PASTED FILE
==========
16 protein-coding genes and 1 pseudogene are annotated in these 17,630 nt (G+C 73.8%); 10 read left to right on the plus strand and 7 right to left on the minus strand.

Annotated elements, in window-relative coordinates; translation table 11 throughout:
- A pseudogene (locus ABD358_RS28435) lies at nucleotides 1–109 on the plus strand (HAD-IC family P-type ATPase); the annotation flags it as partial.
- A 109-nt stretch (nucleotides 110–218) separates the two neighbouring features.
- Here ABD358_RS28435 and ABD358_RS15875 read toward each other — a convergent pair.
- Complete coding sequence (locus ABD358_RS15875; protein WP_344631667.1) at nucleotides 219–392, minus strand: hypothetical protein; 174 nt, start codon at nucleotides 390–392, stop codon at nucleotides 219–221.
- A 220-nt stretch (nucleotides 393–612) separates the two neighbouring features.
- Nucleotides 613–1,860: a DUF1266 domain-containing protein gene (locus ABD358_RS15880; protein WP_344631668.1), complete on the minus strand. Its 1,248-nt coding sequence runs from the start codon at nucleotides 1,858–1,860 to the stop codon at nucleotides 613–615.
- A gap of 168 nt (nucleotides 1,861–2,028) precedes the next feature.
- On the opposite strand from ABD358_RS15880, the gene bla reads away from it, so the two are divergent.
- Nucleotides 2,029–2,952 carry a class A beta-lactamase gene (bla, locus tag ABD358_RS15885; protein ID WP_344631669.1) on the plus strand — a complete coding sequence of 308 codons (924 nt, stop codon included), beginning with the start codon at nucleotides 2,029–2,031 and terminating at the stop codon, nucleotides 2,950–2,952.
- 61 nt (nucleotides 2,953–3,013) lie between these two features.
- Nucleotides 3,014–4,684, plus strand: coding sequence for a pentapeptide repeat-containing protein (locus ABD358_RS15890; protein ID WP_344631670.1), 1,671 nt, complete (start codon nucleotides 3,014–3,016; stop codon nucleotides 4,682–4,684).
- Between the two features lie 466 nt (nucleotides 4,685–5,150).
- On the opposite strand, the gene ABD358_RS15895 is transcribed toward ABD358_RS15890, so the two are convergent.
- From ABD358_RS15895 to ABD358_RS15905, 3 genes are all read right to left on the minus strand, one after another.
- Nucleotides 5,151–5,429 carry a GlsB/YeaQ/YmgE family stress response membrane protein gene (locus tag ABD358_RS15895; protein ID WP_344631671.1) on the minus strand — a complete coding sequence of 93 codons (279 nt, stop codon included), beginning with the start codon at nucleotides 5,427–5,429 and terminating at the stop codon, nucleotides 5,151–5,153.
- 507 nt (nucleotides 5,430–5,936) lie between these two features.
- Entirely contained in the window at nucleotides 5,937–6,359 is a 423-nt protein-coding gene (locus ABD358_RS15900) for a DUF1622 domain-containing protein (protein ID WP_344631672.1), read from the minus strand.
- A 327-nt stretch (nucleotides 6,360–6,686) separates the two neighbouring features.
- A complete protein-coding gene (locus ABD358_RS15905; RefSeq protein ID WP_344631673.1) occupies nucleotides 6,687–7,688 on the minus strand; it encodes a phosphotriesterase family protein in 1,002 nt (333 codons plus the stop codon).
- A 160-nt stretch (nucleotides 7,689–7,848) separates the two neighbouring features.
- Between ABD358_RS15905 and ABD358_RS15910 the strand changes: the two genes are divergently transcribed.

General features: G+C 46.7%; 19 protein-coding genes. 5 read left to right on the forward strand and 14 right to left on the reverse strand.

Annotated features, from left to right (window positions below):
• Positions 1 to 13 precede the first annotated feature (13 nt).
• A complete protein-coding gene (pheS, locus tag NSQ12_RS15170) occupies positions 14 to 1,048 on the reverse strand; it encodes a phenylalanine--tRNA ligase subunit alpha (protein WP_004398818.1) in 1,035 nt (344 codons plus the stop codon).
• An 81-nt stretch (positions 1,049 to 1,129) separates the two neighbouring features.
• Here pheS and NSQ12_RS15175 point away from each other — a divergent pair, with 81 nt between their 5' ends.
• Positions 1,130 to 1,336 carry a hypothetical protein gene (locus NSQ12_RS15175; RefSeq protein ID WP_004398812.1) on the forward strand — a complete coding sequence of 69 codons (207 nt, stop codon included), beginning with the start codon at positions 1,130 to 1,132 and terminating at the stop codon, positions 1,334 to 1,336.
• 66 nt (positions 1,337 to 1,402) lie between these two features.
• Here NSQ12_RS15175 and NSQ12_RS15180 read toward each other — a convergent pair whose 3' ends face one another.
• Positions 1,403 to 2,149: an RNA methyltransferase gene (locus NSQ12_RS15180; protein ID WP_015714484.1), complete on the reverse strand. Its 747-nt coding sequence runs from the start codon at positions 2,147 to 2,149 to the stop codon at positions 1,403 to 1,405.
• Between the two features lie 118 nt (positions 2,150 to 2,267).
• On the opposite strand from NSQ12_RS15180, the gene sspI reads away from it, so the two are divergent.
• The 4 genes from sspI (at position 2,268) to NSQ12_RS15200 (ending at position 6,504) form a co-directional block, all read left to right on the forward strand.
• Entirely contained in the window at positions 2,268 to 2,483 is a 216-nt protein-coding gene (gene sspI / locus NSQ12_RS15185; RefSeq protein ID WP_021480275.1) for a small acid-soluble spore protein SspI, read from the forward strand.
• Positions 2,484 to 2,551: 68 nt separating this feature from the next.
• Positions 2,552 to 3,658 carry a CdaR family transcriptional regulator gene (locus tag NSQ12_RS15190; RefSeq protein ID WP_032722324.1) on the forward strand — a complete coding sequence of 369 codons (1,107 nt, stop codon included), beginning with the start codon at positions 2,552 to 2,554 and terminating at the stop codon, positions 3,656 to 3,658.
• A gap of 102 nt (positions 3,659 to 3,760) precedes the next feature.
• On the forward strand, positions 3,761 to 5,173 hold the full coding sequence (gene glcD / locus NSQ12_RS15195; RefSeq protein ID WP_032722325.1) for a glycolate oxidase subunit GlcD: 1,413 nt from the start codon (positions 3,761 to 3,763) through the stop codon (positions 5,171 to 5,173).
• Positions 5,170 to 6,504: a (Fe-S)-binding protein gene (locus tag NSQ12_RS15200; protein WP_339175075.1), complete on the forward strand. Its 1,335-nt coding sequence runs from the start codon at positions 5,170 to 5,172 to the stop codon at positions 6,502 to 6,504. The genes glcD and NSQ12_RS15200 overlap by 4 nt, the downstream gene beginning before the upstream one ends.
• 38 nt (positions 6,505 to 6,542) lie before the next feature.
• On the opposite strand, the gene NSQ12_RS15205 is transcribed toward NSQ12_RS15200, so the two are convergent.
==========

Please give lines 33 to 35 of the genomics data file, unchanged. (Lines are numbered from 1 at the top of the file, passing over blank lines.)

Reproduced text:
• Positions 1,403 to 2,149: an RNA methyltransferase gene (locus NSQ12_RS15180; protein ID WP_015714484.1), complete on the reverse strand. Its 747-nt coding sequence runs from the start codon at positions 2,147 to 2,149 to the stop codon at positions 1,403 to 1,405.
• Between the two features lie 118 nt (positions 2,150 to 2,267).
• On the opposite strand from NSQ12_RS15180, the gene sspI reads away from it, so the two are divergent.